The Dreamtime—old and new
Driving north from Cairns in Far North Queensland, Australia, about 25 km (16 miles) before Cooktown one passes a magnificent granite mountain called ‘Black Mountain’. Actually, it consists of two mountains, a larger one and a smaller one, composed entirely of black granite boulders. They stand out in stark contrast to the woody scrub all around them.
For five years, I was the pastor at Hope Vale Aboriginal Community, just north of Cooktown. I drove past this mountain many times. One can pull up on the side of the road and have a closer look, but one is forbidden to cross the barrier and go for a walk, mainly because it’s too dangerous. The mountains are heaped granite boulders with a maze of gaps, caves, and crevices into which people have gone missing over the years, never to be found.
The land holds great cultural significance for the local Kuku Yalanji and Kuku Yimithirr indigenous people. There are many traditional ‘Dreamtime’ stories associated with what we know as Black Mountain, called Kalkajaka by the indigenous people of the area.
One such story says that there was a dispute between two brothers who were both in love with the same woman. To impress the girl, the brothers made piles of stones, the granite boulders we see today. The competition to have the highest heap of stones was fierce. Finally, the brothers became so obsessed and angry that each threw a stone at the other, so killing one another. The brothers are gone but their piles of rocks remain to this day.
This Dreamtime story is obviously a fantastic story, a bit like a fairy-tale. It is unlikely that anyone, perhaps even those with whom the story began, would think it really happened.
A more modern story about Black Mountain goes like this: about 260 million years ago, volcanic activity caused a large mass of molten rock to accumulate under the ground. This occurred during the Permian Period of Earth’s history, when the molten rock cooled and solidified into an enormous volume of granite. Over millions of years, seismic movements in the crust fractured the granite, and erosion slowly and gradually removed the overlying rocks, exposing the monolith above the surrounding countryside. Also, the repeated cycle of expansion and contraction from daytime heating and nighttime cooling caused these granite boulders to crack open, producing the outcrop that we see today.
The difference with the second story is that the people telling the tale really think it happened. They regard it as factual, based on their interpretation of the geological evidence. What they don’t appreciate is that it includes lots of assumptions and speculation about things they did not observe. In that regard, it has similarities with the fantastic Dreamtime story.
For example, who was there to see any of this take place? No one was. How do we know with certainty any timescale for either of these stories? We don’t!
However, we do have an eyewitness who was there from the very beginning—from the creation of the world. He has witnessed everything that has taken place in Earth’s history. Also there were human witnesses to all the major events of significance from the sixth day of creation week on. And God has inspired these events to be recorded for us in the pages of the Bible.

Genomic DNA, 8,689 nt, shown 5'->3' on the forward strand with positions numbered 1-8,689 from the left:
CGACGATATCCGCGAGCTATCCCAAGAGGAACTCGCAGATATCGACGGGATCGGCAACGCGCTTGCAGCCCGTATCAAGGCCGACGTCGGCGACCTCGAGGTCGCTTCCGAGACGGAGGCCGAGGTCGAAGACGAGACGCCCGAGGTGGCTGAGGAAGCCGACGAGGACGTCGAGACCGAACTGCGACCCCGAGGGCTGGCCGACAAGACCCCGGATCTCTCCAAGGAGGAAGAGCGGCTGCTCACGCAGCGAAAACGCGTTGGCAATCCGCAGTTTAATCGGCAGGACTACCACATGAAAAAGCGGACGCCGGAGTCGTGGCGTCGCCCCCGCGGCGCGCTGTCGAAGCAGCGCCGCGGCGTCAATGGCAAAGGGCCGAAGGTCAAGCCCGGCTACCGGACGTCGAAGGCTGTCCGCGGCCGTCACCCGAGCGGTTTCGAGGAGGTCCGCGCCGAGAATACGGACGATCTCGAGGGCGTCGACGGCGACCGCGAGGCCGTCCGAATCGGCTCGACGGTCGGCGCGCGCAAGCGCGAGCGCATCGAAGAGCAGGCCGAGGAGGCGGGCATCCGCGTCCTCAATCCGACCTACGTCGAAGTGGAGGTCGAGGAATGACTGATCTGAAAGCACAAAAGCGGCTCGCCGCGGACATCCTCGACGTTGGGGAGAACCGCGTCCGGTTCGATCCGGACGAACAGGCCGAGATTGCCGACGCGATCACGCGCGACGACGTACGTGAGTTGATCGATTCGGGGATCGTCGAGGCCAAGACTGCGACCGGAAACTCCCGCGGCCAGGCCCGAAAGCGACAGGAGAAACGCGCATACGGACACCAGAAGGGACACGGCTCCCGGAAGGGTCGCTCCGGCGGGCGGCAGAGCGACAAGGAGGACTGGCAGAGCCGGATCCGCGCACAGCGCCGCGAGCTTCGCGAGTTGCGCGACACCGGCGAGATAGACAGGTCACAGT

The Bible tells us emphatically that at the beginning God created the heavens and the earth. On the first day God made time, space and matter. On Day 3 He caused the dry land to be exposed and the sea to be gathered in one place. The earth was “very good”, different from what we experience today. God’s ultimate creation was human beings, male and female, made in God’s own eternal likeness. Human sin and its consequences greatly changed things, leading to a global Flood and a reshaping of the whole surface of the earth.
Psalm 104 says of God: “You covered it [the earth] with the deep as with a garment; the waters stood above the mountains. At your rebuke they fled; at the sound of your thunder they took to flight. The mountains rose, the valleys sank down to the place that you appointed for them. You set a boundary that they may not pass, so that they might not again cover the earth” (vv. 6–9).
“For they [the scoffers in the latter days] deliberately overlook this fact, that the heavens existed long ago, and the earth was formed out of water and through water by the word of God, and that by means of these the world that then existed was deluged with water and perished” (2 Peter 3:5,6).
The Flood at the time of Noah reshaped our world to what we observe today. Black Mountain was formed by that catastrophe.1 The granite was emplaced as the floodwaters were rising. It was exposed by erosion as the floodwaters were receding.
The Flood buried the world of that time, as attested to by the proliferation of fossils on every continent,2 and it broke the world into the continents we have today. Fossils containing bone marrow, blood, and other still-soft tissue3 tell us this was not in any ‘Dreamtime’ of millions of years ago.
An examination of the physical evidence today supports what the Bible has to say. Since the Bible is trustworthy and true as to Earth’s history, it’s also trustworthy and true in regard to our means of salvation. Conversely, if you trust Jesus to be your Saviour, then trust the rest of God’s Word, since Jesus is part of the history God has revealed to us.
References and notes
- Walker, T., Origin of Black Mountain, North Queensland, Australia; creation.com/black-mountain, 1 Jan 2019. Return to text.
- See e.g. Sarfati, J., Ichthyosaurs: evidence for a recent global flood, Creation 37(1):38–39, 2015; creation.com/ichthyosaurs. Return to text.
- Catchpoole, D., Double-decade dinosaur disquiet, Creation 36(1):12–14, 2014; creation.com/dino-disquiet. Return to text.